XBIZ 2016: E-commerce Vets Offer Valuable Tips to Thrive in Retail

XBIZ 2016: E-commerce Vets Offer Valuable Tips to Thrive in Retail
Ariana Rodriguez

HOLLYWOOD, Calif. — XBIZ 2016 kicked off this morning with a practical guide for succeeding in online retail with experts weighing in on the latest trends and tools for different types of e-commerce operations.

The panel featured Erik Van Riper, the director of technology for distributor Honey’s Place’s e-commerce solution Build The Store; Jeff Dillon, president of business development for eLine, parent company of GameLink; Adam & Eve Director of Business Development Bob Christian, and industry vet Kim Airs, who served as moderator. Each of the panelists possessed at least a decade of experience in online retail.

Airs began the session by surveying the crowd about their online retail businesses, revealing a diverse mix of brick and mortar retailers with an online presence, e-tailers, affiliates and affiliate program owners.  

The main topic for the seminar focused on how to retain customers and increase repeat shoppers.

“One of the great things about VOD is that if you provide a great experience, they come back,” Dillon said. “We have a high retention rate because people watch a lot of porn. For [Gamelink], we try to provide a full spectrum of adult needs from adult movies to sex toys and lingerie. The challenge that we find is with sex toys because people don’t usually keep a huge collection. The frequency of return shoppers isn’t that high but it’s definitely still there; and same as VOD if you provide a great experience, they will come back.”

Dillon says the way to encourage repeat sales of pleasure products is through “very, very targeted emails.”

“I think a lot of people focus on new customers and don’t think about the fact that an existing shopper already enjoyed their experience and trusts you,” he said. “Email marketing is key to getting those shoppers back. It’s important to keep the communication going with emails about discounts, and new, related products.”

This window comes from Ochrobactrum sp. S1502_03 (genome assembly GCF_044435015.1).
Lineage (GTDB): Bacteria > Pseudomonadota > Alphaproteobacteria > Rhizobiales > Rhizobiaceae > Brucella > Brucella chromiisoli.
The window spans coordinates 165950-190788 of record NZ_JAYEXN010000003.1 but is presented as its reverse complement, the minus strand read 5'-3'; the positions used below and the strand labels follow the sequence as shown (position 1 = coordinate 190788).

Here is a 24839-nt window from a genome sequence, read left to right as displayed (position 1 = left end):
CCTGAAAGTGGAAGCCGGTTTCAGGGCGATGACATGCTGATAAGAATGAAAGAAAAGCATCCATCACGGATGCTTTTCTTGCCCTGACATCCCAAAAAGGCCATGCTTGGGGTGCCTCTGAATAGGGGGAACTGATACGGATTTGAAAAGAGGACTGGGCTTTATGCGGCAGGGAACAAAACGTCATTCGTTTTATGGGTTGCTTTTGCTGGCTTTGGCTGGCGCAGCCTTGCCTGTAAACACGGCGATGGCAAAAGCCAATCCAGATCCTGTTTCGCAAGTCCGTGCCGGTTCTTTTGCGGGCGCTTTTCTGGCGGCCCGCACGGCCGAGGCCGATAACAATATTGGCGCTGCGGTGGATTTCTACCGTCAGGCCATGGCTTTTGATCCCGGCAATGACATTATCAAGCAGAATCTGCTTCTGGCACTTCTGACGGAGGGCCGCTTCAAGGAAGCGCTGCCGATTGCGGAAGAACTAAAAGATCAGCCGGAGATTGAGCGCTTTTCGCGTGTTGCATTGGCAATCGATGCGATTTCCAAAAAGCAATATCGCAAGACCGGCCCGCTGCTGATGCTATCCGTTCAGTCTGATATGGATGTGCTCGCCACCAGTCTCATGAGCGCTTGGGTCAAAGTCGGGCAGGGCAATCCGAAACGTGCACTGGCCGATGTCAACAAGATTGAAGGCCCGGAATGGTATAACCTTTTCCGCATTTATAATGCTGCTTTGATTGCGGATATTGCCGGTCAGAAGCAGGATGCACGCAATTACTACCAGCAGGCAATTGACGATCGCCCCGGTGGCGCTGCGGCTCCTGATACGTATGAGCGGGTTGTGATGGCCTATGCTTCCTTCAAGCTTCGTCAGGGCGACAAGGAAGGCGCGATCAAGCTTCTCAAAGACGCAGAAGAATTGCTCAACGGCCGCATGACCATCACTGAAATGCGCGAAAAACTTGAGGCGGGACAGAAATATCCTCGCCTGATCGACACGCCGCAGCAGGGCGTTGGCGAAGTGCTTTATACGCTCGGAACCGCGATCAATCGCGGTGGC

Riper said personalization is key to email marketing.

“For us in B2B, personalization and giving them good deals is key,” he said. “It makes them feel special.”

Christian added that using email as a customer service tool also is key to boosting repeat shoppers.

“Customer service is the way to keep them coming back,” he said. “Keep them posted on their order status via email, send reminders based on what they have purchased. What we do is we’ll send them coupons for the products that they last purchased. If they had a good experience, then they will come back.”

The panelists then moved on to other “touch points” where they reach their customers. Dillon encouraged attendees to be more mindful of the opportunities to incentivize a purchase even once it has been complete — such as in purchase confirmation emails or web pages.

“We include ads in the packaging list with a product that was sold,” Christian added. “It doesn’t have to be in color or even contain any kind of graphics, it will still offer another touch point for consumers.”

The group then moved on to discuss the optimal amount of email marketing a company should maintain. Panelists agreed that the recommended amount of communication ranged from once a week to possibly every 12 days.

Reiterating the importance of personalization in email marketing, Riper said, “For us in B2B, our customers are more interested in email campaigns because they revolve around business — but personalization is still key. We target our customers based on what kind of store they have, not gender like a B2C retailer might do. That extra little bit goes a long way.”

The panelists discussed the commonness of shoppers returning to abandoned online shopping carts. For its B2B audience, Riper said that on Build the Store, about 40 percent of abandoned carts result in sales, while on the B2C, 20-30 percent of abandoned carts translate to sales.

The panelists discussed the impact of Amazon.com to their business, however noticed that there is currently an uptick in online sellers who are using the platform to reach Amazon Prime shoppers.  

“Our customers are telling us that they want to sell on Amazon but are using the Fulfillment by Amazon service,” Riper said. “So at Honey’s Place we’ve been working on trying to use it on a pallet by pallet level as a service to our customers. I believe the reason why they want to do this is because they’re noticing the prices on Amazon are going back up.”

Looking into the future, Riper discussed how Google’s self-driving cars may even serve as delivery methods for retailers of adult products.

“With self-driving vehicles, the reason why there’s such an interest is not so that we can sit in the back and play with our iPads, it’s to improve the way that people drive on the road, to the point where you can do fast deliveries,” Riper said. “All of the companies pushing for it are those that want to improve getting packages or people sent to different places. If there isn’t a person behind the wheel and it’s all controlled by computer then the efficiency is significantly improved. You’ll find as those options become more and more popular, you’ll see that they will become more available to smaller retailers such as us. One-hour deliveries will eventually become the norm for everybody.”

Panelists finished off the sessions by answering questions from the audience and advising them not to become discouraged by the competitive world of online retail.

“If you have passion and a good idea — do it,” Christian said.